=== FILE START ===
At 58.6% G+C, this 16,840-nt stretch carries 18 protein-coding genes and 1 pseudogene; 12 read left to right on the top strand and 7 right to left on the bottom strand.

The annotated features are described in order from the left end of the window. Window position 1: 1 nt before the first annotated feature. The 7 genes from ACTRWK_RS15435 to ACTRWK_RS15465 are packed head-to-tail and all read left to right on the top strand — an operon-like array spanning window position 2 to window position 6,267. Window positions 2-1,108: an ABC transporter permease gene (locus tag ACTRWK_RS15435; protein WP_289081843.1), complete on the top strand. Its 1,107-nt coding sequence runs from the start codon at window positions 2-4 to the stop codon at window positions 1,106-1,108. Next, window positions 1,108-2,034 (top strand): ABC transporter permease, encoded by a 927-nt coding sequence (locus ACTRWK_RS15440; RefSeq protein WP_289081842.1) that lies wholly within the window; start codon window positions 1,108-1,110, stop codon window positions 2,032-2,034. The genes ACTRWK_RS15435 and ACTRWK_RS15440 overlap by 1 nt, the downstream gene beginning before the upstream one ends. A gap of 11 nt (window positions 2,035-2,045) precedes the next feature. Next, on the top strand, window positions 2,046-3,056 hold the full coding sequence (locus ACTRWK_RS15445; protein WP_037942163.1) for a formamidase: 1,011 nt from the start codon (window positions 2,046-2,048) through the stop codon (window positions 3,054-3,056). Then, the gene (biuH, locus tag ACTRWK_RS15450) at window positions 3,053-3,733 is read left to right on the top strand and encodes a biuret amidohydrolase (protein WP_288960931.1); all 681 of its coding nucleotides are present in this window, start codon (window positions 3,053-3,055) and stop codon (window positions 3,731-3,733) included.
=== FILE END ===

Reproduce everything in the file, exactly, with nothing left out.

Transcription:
At 58.6% G+C, this 16,840-nt stretch carries 18 protein-coding genes and 1 pseudogene; 12 read left to right on the top strand and 7 right to left on the bottom strand.

The annotated features are described in order from the left end of the window. Window position 1: 1 nt before the first annotated feature. The 7 genes from ACTRWK_RS15435 to ACTRWK_RS15465 are packed head-to-tail and all read left to right on the top strand — an operon-like array spanning window position 2 to window position 6,267. Window positions 2-1,108: an ABC transporter permease gene (locus tag ACTRWK_RS15435; protein WP_289081843.1), complete on the top strand. Its 1,107-nt coding sequence runs from the start codon at window positions 2-4 to the stop codon at window positions 1,106-1,108. Next, window positions 1,108-2,034 (top strand): ABC transporter permease, encoded by a 927-nt coding sequence (locus ACTRWK_RS15440; RefSeq protein WP_289081842.1) that lies wholly within the window; start codon window positions 1,108-1,110, stop codon window positions 2,032-2,034. The genes ACTRWK_RS15435 and ACTRWK_RS15440 overlap by 1 nt, the downstream gene beginning before the upstream one ends. A gap of 11 nt (window positions 2,035-2,045) precedes the next feature. Next, on the top strand, window positions 2,046-3,056 hold the full coding sequence (locus ACTRWK_RS15445; protein WP_037942163.1) for a formamidase: 1,011 nt from the start codon (window positions 2,046-2,048) through the stop codon (window positions 3,054-3,056). Then, the gene (biuH, locus tag ACTRWK_RS15450) at window positions 3,053-3,733 is read left to right on the top strand and encodes a biuret amidohydrolase (protein WP_288960931.1); all 681 of its coding nucleotides are present in this window, start codon (window positions 3,053-3,055) and stop codon (window positions 3,731-3,733) included.